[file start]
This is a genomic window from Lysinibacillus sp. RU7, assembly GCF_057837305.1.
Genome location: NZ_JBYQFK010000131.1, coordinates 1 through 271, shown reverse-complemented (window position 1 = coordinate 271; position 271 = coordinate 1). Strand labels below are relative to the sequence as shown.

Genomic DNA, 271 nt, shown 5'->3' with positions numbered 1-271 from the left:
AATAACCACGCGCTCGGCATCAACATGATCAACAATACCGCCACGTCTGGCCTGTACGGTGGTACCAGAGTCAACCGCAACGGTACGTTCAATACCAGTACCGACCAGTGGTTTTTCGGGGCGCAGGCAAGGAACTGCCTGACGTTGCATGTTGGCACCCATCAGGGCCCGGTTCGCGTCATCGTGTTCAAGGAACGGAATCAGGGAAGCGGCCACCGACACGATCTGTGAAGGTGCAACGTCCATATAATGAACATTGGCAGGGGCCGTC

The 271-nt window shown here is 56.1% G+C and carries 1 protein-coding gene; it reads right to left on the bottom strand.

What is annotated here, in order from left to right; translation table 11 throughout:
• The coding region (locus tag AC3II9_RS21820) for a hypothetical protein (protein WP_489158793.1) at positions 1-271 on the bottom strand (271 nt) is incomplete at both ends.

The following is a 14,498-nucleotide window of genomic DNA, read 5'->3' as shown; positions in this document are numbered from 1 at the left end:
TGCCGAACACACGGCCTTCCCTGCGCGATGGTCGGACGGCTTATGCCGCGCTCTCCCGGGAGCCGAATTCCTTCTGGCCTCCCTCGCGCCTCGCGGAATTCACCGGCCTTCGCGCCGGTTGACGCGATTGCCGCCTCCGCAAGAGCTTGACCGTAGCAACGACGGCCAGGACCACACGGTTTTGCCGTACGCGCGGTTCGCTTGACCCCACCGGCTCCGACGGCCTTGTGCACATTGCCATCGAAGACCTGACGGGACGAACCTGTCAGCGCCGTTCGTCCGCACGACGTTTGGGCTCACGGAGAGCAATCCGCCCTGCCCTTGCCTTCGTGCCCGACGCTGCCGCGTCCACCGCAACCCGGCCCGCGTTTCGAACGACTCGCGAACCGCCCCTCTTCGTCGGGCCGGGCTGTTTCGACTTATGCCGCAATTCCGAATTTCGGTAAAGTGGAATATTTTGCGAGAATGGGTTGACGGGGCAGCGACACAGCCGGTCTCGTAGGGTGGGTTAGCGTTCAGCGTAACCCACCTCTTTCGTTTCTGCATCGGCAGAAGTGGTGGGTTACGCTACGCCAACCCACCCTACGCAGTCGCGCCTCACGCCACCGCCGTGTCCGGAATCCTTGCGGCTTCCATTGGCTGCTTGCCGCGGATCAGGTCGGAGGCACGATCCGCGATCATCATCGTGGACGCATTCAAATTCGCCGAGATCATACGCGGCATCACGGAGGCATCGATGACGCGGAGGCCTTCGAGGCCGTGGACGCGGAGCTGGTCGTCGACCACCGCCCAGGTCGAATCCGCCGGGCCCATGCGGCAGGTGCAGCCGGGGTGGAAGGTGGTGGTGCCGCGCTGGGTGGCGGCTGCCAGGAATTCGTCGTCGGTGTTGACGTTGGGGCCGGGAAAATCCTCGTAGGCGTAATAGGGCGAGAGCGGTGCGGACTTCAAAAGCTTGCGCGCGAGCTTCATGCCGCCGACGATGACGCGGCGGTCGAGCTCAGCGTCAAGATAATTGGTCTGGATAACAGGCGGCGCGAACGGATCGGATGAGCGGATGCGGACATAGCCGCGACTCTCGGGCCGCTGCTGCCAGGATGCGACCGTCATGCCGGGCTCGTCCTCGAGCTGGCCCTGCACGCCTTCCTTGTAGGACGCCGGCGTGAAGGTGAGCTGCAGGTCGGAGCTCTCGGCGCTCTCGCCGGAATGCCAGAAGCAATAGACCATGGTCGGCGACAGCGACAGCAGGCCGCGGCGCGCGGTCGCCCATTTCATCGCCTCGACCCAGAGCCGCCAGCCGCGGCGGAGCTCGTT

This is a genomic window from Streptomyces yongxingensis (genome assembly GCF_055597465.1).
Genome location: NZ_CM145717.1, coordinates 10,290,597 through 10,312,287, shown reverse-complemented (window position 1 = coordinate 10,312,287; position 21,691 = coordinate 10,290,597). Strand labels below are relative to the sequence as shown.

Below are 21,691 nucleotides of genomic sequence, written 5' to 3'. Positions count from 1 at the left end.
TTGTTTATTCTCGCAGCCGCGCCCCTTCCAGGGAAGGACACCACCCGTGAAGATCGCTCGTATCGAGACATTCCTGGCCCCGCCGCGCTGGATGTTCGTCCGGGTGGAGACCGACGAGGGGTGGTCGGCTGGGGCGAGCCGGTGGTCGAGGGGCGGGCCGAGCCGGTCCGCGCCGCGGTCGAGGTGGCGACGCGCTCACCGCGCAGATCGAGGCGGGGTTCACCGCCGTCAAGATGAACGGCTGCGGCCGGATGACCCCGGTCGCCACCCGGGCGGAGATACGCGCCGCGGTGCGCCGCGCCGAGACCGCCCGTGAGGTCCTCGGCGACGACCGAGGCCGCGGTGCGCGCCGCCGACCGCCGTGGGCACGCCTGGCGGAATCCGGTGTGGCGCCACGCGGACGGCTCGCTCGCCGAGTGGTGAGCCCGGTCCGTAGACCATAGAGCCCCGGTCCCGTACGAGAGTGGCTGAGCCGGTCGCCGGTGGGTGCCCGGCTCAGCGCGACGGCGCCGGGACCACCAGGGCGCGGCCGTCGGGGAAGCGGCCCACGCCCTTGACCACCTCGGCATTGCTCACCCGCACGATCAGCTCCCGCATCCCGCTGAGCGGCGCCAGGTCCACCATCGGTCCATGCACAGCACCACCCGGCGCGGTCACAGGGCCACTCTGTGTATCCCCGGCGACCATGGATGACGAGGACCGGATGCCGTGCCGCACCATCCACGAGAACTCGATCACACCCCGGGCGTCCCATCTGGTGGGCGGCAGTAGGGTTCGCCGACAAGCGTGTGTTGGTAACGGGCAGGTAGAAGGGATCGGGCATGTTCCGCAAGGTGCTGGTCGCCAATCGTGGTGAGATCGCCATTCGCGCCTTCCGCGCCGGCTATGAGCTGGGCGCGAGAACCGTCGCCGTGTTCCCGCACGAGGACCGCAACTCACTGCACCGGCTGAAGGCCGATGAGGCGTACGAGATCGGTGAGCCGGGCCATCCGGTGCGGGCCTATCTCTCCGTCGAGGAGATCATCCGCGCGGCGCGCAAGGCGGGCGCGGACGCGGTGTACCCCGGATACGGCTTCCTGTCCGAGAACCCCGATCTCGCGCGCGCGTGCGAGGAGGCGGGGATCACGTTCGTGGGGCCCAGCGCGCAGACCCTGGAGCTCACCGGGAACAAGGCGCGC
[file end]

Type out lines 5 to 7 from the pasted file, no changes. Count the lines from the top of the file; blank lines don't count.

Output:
The 271-nt window shown here is 56.1% G+C and carries 1 protein-coding gene; it reads right to left on the bottom strand.

What is annotated here, in order from left to right; translation table 11 throughout:
• The coding region (locus tag AC3II9_RS21820) for a hypothetical protein (protein WP_489158793.1) at positions 1-271 on the bottom strand (271 nt) is incomplete at both ends.